Der Beitrag zeigt entlang der wichtigsten Veröffentlichungen Andre Gunder Franks seine Entwicklung von der Erforschung des "europäischen Weltsystems" zu einem globalistischen Erklärungsansatz. Frank postulierte mit seinem Buch ReOrient die Existenz eines frühneuzeitlichen Weltsystems mit weltumspannendem Charakter, in dem Ostasien (insbesondere China) die führende Kraft dargestellt habe. Als Triebkraft der weltwirtschaftlichen Entwicklung ortet Frank allerdings nicht die innere Stärke Chinas, sondern den globalen Wirkungszusammenhang. Demzufolge sei der Aufstieg der nordwesteuropäischen Seemächte zum Zentrum der Weltwirtschaft, den Frank erst an der Wende vom 18. zum 19. Jahrhundert ansetzt, nicht Ausdruck eines "europäischen Sonderweges", sondern Resultat veränderter Kräfteverhältnisse in der Weltwirtschaft. Der Beitrag greift die Einwände auf, die das Franksche Konzept eines "Single World System" hervorgerufen hat und diskutiert abschließend Konsequenzen seines globalistischen Anspruchs für die globalhistorische Forschung.
The article explores the legacy of Andre Gunder Frank in International Relations. Frank developed a theory of the entire capitalist system as a planetary wide system of exploitation replicating centre-peripheral satellite relationships. Eploitation and accumulation generate a parallel geography that serves like a gigantic infrastructure channelling capital from the periphery to the centre. The author discusses some characteristics of the capitalist world economy assumed as universals and arrives at the conclusion that Frank's theory, however, failed to take count of important changes in the nature of capital as anticipated future earning, Contemporary International Relations, particularly in the sub-field of International Political Economy has developed a novel geo-economic conceptualisation demonstrating that the core-periphery schema of relationship was a transitory moment in the developmentof global capitalism.
This paper assimilates aspects of the world-historic perspective of dependency theory, especially the work of Andre Gunder Frank, and the way it illuminates the specific role Puerto Rico's economy has played in the international division of labour. The paper argues that the industrialization of Puerto Rico in the period between 1948 and 1980 can be studied as a classic case suggesting that the export of capitalism, in the age of globalization, does not block development in the periphery, but rather stimulates it. It also suggests that Puerto Rico's industrialization within a colonial framework, including its policies of no tariffs on goods traded between the United States and the island, the retention of the U.S. dollar as its currency, and the exemption of profit remittances by American subsidiaries on the island from federal taxes, anticipated the future economic reality of "development" global economies in the world today.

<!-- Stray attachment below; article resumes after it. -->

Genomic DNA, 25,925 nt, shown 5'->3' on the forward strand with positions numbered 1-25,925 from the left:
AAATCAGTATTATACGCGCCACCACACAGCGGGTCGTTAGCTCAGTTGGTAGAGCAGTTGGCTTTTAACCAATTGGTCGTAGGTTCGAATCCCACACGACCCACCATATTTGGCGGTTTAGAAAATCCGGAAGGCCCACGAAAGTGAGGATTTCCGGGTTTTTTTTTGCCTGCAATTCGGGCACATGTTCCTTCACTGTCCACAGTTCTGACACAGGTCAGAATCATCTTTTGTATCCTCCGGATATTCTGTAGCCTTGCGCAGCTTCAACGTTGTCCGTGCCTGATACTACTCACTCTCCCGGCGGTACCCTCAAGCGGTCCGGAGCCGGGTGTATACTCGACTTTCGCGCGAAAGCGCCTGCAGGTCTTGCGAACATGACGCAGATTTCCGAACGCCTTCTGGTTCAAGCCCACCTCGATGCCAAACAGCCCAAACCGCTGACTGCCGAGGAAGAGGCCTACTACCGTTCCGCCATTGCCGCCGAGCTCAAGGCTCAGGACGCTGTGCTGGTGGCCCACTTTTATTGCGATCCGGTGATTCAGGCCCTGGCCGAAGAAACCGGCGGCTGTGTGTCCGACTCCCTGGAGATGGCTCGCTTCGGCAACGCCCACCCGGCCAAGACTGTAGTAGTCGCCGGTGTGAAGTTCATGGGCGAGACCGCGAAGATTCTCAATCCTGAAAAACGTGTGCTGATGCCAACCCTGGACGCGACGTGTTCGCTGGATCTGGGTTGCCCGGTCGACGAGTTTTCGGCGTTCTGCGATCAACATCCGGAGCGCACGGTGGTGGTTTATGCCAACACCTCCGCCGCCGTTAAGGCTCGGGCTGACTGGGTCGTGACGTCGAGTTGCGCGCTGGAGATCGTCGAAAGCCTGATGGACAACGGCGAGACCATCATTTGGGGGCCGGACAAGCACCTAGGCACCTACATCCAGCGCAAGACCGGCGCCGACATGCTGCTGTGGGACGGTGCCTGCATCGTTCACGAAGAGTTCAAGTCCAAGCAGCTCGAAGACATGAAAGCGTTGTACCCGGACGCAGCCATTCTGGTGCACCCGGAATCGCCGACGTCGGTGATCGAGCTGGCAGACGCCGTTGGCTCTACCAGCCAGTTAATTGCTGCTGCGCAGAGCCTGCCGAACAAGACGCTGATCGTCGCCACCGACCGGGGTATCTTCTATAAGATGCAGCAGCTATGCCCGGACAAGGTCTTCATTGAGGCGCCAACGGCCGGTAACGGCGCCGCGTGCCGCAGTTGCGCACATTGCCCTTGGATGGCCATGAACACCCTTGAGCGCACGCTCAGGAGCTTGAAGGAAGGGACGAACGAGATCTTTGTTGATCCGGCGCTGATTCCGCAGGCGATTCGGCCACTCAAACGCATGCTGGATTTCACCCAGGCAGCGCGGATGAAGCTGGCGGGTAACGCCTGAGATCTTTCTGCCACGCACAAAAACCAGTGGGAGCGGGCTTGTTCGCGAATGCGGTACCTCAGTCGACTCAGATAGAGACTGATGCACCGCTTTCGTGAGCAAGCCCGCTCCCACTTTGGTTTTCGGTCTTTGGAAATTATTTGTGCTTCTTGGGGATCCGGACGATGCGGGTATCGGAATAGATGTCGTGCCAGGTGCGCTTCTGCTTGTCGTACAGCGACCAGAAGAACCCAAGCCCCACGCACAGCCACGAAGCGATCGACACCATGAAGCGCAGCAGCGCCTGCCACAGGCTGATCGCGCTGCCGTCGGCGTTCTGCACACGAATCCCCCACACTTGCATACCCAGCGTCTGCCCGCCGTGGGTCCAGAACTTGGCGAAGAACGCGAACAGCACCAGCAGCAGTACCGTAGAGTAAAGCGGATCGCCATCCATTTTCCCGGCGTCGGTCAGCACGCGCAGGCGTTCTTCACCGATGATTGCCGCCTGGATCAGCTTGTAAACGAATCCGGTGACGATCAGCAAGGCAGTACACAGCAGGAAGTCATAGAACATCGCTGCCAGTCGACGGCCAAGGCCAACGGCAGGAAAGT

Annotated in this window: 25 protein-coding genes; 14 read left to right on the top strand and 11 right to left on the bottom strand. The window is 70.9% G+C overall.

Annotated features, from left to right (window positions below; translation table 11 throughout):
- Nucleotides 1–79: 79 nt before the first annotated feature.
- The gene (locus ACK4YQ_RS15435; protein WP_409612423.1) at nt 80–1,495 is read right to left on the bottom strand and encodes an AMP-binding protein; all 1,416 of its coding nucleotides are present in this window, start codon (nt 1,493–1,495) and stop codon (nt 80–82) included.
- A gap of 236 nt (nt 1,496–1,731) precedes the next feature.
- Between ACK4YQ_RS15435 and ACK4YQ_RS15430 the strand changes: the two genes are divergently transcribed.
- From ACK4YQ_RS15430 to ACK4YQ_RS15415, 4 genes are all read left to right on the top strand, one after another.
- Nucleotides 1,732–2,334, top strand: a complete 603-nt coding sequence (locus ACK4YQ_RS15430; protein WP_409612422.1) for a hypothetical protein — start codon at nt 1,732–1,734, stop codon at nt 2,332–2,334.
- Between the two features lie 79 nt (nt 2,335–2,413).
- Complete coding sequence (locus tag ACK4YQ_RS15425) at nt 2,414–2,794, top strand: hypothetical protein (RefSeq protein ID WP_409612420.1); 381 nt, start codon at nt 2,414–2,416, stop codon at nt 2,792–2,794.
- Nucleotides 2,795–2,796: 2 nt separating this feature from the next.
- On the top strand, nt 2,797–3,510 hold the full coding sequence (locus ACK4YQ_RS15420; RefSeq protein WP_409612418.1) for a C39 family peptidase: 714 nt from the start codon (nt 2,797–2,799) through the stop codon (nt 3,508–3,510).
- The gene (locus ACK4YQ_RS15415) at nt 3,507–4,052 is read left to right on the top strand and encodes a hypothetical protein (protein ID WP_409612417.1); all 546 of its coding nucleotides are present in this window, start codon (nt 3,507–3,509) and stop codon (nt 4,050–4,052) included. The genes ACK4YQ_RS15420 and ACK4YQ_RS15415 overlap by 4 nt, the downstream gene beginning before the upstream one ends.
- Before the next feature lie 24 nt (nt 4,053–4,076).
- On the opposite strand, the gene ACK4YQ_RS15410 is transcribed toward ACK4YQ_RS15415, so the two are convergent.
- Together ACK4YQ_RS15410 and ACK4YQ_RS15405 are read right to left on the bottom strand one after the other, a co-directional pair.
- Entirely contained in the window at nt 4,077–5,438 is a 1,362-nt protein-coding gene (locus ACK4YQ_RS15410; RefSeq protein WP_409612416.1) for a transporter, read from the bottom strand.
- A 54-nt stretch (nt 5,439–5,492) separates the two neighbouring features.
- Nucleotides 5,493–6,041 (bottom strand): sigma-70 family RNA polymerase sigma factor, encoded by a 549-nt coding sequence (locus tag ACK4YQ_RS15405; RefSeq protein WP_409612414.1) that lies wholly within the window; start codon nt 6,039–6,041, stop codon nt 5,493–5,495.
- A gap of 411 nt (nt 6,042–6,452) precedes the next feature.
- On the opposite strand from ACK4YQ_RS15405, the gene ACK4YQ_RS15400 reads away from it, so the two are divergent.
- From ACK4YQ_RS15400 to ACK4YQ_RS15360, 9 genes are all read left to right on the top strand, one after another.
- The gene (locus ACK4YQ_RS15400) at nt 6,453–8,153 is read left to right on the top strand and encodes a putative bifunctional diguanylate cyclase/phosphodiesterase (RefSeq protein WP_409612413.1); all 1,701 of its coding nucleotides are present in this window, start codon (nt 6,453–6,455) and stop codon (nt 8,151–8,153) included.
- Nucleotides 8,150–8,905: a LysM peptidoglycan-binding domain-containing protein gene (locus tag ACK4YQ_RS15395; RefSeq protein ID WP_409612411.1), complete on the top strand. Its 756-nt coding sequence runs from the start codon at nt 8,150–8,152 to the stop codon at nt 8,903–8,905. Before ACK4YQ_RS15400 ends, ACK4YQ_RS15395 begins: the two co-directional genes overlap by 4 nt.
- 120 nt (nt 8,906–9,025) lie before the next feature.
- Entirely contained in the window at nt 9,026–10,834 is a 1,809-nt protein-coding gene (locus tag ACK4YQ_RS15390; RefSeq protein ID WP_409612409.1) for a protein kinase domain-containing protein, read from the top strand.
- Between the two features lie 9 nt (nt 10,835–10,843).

This article takes issue with a small book published by Frank in 1969, Lumpenburguesia: lumpendessarrollo. In this book, Frank firmly questions the transformative capacity of the national bourgeoisies in Latin America. The lack of any revolutionary capacity of the bourgeoisie in the backward countries is, according to Frank, part of the condition of dependency. As a consequence, underdevelopment has to be perceived not only as an external force. Rather, the dominant classes in Latin America are partners in their own submission, becoming thus a "sattelite bourgeoisie". In the second part of the paper the authors discuss the recent political development in Latin America, characterized, on the one hand, by a polarization of the "lumpenbourgeoisie" into a small group of magnates who have benefited from globalization and the majority of smaller capitals displaced by brutal international competition and, on the other hand, by electoral victories of the political left in many Latin American countries. The authors question, however, that these governments of the left can engender a social dynamic leading to a true transformation of the lumpenbourgeoisie and its lumpendevelopment in Latin America.